Content Marketing: How Sales-Oriented Should Your Content Be?

Amongst online marketers, two very different disciplines are often confused: content writing, and copy writing. It is likely just a simple misunderstanding, but the difference is often something that gets mixed up on the page, too. Article marketers are especially guilty of confusing the two and introducing unnecessary sales copy into their content. At the same time, boring content writing is often mistakenly put into sales copy, robbing it of its effectiveness.

Distinguishing between the two different types of writing is absolutely essential for online success. While copy and content have their places, it is rarely together, and it is especially erroneous to mix them up in a promotional article. This simple guide explains how to balance sales copy and promotional content, and where to use each of them in your article marketing efforts.

A) Incorporating sales content into articles:

It is best to keep sales, or even pre-sales talk minimal throughout a promotional article. While the purpose of a promotional article is not necessarily to inform the reader, it is certainly not to sell them straight away. Think about it this way — if the reader is being sold within the article itself, where will they click to buy the product?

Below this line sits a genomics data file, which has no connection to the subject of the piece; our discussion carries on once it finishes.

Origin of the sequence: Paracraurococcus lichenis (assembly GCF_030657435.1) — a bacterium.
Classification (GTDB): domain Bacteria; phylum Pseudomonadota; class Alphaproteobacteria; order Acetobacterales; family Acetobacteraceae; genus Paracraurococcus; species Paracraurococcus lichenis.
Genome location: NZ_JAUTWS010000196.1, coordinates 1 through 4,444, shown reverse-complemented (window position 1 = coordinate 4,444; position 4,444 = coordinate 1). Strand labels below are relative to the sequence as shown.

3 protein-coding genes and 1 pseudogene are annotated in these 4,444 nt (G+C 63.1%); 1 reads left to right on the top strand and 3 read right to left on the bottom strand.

Save the sales copy for your landing or sales page. By all means incorporate pre-sales copy into a promotional article, but even then, it shouldn’t be a major factor. The purpose of a promotional article is to achieve one thing — convince the reader to click through to your website with a slight intention to buy. If your articles are not achieving that, you need to work on flow and readability, not sales copy.

B) Where to start the pre-selling:

The basic structure of any article, or really any written text, is introduction-discussion-conclusion. The first section of your promotional article should introduce a problem, a situation, or an opportunity. Once you have established the situation, move on to the body text. What is going on in this situation? How could this opportunity affect the reader? Where are the best places to find these opportunities?

Finally, once you have established and discussed all that you can, introduce a potential solution for the reader. Do not sell the idea straight away — that is the job of your sales copy — but push the reader slightly so they feel like moving towards it. It is not your job to sell them in the article, just to get them to click on your link.

C) The transition from pre-sell to actual selling:

While your content itself should not sell, it should work in tandem with your sales copy to achieve a sale. Before you start on an article marketing campaign for any product, familiarize yourself with the sales page and landing pages to the point where you can naturally incorporate elements of them into your writing.

Customers love familiarity and trust, not unknown situations. When you can design an article to prime a potential customer into moving to your sales page, and have them arrive full of confidence and intrigue, you have found a formula for guaranteed article marketing sales.

Jeannine Grich, CVA, MVA, EthicsChecked™, provides marketing and social media support, training and consulting to busy entrepreneurs. For information about finding a VA, download her FREE 10-Step Guide to Finding the Right VA, or to learn why Social Media should be an important part of your marketing plan check out her FREE Report, Social Media Marketing Benefits, visit:, or contact her at Jeannine@accbizsvcs

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